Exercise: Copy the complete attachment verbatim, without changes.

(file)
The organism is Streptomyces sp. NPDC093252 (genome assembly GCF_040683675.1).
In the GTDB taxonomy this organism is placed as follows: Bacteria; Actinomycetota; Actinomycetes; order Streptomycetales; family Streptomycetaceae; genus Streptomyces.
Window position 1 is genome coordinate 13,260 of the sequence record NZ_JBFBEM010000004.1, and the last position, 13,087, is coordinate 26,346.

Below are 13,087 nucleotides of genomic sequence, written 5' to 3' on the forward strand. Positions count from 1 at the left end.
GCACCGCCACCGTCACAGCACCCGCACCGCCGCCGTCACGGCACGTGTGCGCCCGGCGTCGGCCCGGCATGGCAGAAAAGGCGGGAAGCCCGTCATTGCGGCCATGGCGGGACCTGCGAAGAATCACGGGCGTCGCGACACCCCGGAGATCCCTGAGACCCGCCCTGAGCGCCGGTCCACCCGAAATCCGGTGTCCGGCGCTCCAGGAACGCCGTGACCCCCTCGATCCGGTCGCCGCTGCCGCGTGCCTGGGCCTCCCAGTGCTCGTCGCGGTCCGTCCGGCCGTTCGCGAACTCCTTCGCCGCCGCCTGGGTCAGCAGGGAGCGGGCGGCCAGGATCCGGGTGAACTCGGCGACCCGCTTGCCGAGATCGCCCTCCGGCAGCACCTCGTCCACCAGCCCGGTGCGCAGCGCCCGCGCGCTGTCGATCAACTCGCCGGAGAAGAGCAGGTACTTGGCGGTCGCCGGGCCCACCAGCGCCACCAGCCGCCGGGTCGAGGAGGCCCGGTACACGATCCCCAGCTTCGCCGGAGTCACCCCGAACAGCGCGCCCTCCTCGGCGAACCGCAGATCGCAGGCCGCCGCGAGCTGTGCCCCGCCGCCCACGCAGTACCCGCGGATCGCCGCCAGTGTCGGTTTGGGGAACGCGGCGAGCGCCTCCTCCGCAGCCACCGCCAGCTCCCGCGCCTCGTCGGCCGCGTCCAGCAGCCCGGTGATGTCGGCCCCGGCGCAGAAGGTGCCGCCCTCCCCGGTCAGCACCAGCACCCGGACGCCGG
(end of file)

The organism is Streptomyces sp. NPDC093252 (genome assembly GCF_040683675.1).
In the GTDB taxonomy this organism is placed as follows: Bacteria; Actinomycetota; Actinomycetes; order Streptomycetales; family Streptomycetaceae; genus Streptomyces.
Window position 1 is genome coordinate 13,260 of the sequence record NZ_JBFBEM010000004.1, and the last position, 13,087, is coordinate 26,346.

Below are 13,087 nucleotides of genomic sequence, written 5' to 3' on the forward strand. Positions count from 1 at the left end.
GCACCGCCACCGTCACAGCACCCGCACCGCCGCCGTCACGGCACGTGTGCGCCCGGCGTCGGCCCGGCATGGCAGAAAAGGCGGGAAGCCCGTCATTGCGGCCATGGCGGGACCTGCGAAGAATCACGGGCGTCGCGACACCCCGGAGATCCCTGAGACCCGCCCTGAGCGCCGGTCCACCCGAAATCCGGTGTCCGGCGCTCCAGGAACGCCGTGACCCCCTCGATCCGGTCGCCGCTGCCGCGTGCCTGGGCCTCCCAGTGCTCGTCGCGGTCCGTCCGGCCGTTCGCGAACTCCTTCGCCGCCGCCTGGGTCAGCAGGGAGCGGGCGGCCAGGATCCGGGTGAACTCGGCGACCCGCTTGCCGAGATCGCCCTCCGGCAGCACCTCGTCCACCAGCCCGGTGCGCAGCGCCCGCGCGCTGTCGATCAACTCGCCGGAGAAGAGCAGGTACTTGGCGGTCGCCGGGCCCACCAGCGCCACCAGCCGCCGGGTCGAGGAGGCCCGGTACACGATCCCCAGCTTCGCCGGAGTCACCCCGAACAGCGCGCCCTCCTCGGCGAACCGCAGATCGCAGGCCGCCGCGAGCTGTGCCCCGCCGCCCACGCAGTACCCGCGGATCGCCGCCAGTGTCGGTTTGGGGAACGCGGCGAGCGCCTCCTCCGCAGCCACCGCCAGCTCCCGCGCCTCGTCGGCCGCGTCCAGCAGCCCGGTGATGTCGGCCCCGGCGCAGAAGGTGCCGCCCTCCCCGGTCAGCACCAGCACCCGGACGCCGG